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|Stock Market Faces Uncertainty As Oil Price Decline by FWJOBSNG: 1:52am On Apr 05, 2016|
Speculative investors are moving to reduce their bet on Nigerian equities, following renewed pressure on crude oil prices which reached new lows Monday.
Declining crude oil prices, volatile FX, companies’ unimpressive earnings, as well as the Central Bank of Nigeria (CBN) tightening measures, have forced stock investors into exploring new investment havens.
“Notwithstanding the possibility of further bargain hunting across banks amidst depressed valuations, we think the renewed pressure on oil prices (Brent crude at $38/bbl – one month low) could soften market sentiment in the sessions ahead,” said analysts at Lagos based Vetiva Capital.
Oil held around its lowest at $38.81 a barrel in a month on Monday, as investors ditched some of their bullish bets on another price rise and the chance that top exporters would agree to rein in overproduction appeared to fade.
The stock market of Africa’s biggest economy started this week on a negative foot, an indication that investors are repositioned for a move towards lower oil prices which impacts prices of Custom Street stocks.
Nigerian stocks recorded their biggest quarterly decline in 15 months to Thursday, falling 11.6 percent in the three months to March 31, after a currency rout triggered by the plunge in oil prices hurt sentiment.
Oil prices have fallen by more than 65 percent since mid-2014, when booming US shale oil output and supply from within and outside OPEC created one of the largest global surpluses of crude in modern times. Equity investor sentiment at the Nigerian bourse has been largely negative of recent, despite an influx of earnings releases (over 40 companies performance score cards released) into the market.
The NSE benchmark performance indicator was down by 1.5 percent last week, to 25,507.1 points, putting YtD loss at -10.9 percent and the month of March returns at 3 percent.
The month of March recorded the first positive month-on-month close in 2016, driven by bargain hunting, as investors moved to position for attractive dividend at the peak of Full Year 2015 earnings releases.
“While investors ‘optimism is fast diminishing, and the domestic economy projected to experience slow growth, the prospect of a sharp recovery in the market remains dim; even as investors have shifted positions in anticipation of other market surprises,” said analysts at another Lagos-based investment house, Dunn Loren Merrifield.
Trading began this year at the Nigerian Stock Exchange with equities market capitalisation at N9.850trillion and NSE All Share Index (ASI) at 28,642.25 points but it closed the first quarter at N8.704trillion and 25,306.22 points respectively–signifying a loss of about N1.2trillion in the first-quarter (Q1) to March 31 2016.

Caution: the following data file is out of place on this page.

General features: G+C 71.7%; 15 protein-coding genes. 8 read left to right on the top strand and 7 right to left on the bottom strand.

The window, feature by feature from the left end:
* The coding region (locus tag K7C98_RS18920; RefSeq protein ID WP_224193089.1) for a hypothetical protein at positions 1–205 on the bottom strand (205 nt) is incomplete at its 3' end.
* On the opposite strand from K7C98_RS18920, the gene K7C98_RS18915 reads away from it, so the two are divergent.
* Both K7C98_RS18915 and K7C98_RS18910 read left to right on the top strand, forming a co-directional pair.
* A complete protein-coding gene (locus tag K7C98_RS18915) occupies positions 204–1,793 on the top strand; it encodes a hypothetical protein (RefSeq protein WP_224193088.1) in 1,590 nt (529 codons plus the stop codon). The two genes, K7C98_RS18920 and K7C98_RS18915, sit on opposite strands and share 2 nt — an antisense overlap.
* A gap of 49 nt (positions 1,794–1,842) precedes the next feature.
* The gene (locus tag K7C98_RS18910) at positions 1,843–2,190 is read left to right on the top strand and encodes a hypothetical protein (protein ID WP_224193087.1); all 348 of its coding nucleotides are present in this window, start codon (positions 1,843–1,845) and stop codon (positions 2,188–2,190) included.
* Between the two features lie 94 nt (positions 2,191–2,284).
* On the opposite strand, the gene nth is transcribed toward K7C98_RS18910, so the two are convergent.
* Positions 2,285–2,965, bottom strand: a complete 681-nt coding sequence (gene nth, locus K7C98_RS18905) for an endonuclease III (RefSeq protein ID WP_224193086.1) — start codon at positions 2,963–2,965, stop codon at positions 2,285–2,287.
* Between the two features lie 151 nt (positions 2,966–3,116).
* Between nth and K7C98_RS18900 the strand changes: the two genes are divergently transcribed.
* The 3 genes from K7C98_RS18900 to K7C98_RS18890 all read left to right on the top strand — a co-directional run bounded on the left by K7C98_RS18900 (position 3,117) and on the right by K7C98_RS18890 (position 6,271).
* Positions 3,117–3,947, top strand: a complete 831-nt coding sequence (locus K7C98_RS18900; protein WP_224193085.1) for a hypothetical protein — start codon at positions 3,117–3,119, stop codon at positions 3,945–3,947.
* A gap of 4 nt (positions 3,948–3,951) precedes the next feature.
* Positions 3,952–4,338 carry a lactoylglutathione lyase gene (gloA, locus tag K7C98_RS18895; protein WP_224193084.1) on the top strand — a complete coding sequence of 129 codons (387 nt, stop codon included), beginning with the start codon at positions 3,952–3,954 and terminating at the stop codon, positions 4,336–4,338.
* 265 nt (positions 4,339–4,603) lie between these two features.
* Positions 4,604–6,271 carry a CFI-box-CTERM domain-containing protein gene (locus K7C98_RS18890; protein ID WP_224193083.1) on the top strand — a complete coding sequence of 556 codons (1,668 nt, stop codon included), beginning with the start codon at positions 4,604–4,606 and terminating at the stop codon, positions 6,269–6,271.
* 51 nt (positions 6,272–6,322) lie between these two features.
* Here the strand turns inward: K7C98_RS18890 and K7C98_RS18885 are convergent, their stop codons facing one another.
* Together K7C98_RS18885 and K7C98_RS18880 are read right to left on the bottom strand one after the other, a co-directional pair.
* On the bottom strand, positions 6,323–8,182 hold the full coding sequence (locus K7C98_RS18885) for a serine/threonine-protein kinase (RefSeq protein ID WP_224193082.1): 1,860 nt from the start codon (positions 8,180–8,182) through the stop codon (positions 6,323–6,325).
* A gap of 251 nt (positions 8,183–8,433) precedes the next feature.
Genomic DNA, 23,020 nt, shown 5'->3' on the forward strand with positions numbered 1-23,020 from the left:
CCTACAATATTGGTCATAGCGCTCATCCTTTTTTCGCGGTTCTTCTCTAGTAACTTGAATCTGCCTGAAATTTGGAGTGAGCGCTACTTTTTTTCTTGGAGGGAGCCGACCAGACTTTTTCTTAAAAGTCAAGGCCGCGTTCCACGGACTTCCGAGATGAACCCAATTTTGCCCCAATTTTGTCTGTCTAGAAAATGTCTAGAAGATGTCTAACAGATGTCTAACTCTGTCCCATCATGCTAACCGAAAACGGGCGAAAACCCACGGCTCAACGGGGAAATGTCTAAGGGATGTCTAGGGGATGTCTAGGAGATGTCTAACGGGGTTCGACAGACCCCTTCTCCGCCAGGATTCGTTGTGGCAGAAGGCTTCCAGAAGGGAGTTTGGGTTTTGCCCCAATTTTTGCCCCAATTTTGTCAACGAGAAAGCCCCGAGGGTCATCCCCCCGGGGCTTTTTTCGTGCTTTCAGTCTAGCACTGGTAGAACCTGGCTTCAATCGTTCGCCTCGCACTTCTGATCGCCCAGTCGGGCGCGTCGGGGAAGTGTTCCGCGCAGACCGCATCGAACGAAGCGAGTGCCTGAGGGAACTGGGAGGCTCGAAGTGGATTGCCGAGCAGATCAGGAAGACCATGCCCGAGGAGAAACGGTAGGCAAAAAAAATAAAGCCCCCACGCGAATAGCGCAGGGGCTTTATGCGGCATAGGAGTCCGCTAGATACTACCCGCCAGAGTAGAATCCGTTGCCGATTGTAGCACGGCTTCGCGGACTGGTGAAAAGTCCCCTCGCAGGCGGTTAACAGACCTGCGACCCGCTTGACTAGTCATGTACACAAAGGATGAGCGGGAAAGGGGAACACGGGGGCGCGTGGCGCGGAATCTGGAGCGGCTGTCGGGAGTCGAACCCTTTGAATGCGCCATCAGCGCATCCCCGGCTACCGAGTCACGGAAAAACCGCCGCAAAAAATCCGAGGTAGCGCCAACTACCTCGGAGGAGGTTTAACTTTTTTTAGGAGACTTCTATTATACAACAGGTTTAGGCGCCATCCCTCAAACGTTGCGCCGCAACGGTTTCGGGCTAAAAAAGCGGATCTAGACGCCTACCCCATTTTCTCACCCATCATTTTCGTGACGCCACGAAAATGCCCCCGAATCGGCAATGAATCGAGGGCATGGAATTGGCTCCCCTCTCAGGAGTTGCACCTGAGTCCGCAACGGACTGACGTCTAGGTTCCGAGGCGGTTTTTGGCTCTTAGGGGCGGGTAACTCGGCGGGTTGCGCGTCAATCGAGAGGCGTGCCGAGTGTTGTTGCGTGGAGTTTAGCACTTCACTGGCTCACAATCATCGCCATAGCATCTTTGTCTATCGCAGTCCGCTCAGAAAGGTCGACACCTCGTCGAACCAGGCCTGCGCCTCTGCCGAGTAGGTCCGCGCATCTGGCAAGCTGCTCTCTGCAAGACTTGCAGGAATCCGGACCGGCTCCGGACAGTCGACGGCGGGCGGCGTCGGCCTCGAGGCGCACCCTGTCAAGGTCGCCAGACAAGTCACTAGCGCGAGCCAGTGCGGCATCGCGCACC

“We expect profit taking on earlier gains to continue this week, as the FY-15 earnings season draws to a close. Though we may see moderate bargain hunting, as speculators exit positions post closure of registers. “This should leave the market in search of new triggers, which will likely shift attention to the strength of domestic macro fundamentals,” research analysts at United Capital said in their newest investment views.
Meristem Securities analysts said that, “declared corporate actions were insufficient to cause significant rallies on the equities of some of the companies that released results, adding that they envisage that the sell-down witnessed last week will persist this week, especially on counters with their closure dates elapsing this week.
“It is not very strange to see a wave of profit-taking and some unwinding of long positions, and some people even saying they could reposition for a move towards lower prices. That is part of a normal cycle that I think can continue this week. “We might see $36 or $37… Prices are coming down because of speculation that Saudi Arabia will not join (the freeze deal) and that is probably what we will see over the next three weeks – more speculation and more verbal intervention,” said ABN Amro’s chief energy economist, Hans van Cleef.
Fears of Nigeria’s economic slowdown, increased volatility in FX market, falling oil prices and the current equity market turbulence have all contributed to the slow start to the year for Initial Public Offerings (IPOs).
Nigeria’s IPOs market which would have helped to entice liquidity into the stock market dried-up in year-to-date, as many prospected companies showed there are more alternative funding avenues than Customs Street capital. “Most of the negative news is in the price, and for oil prices to weaken materially, something big would have to happen,” Gain Capital analyst Fawad Razaqzada said.
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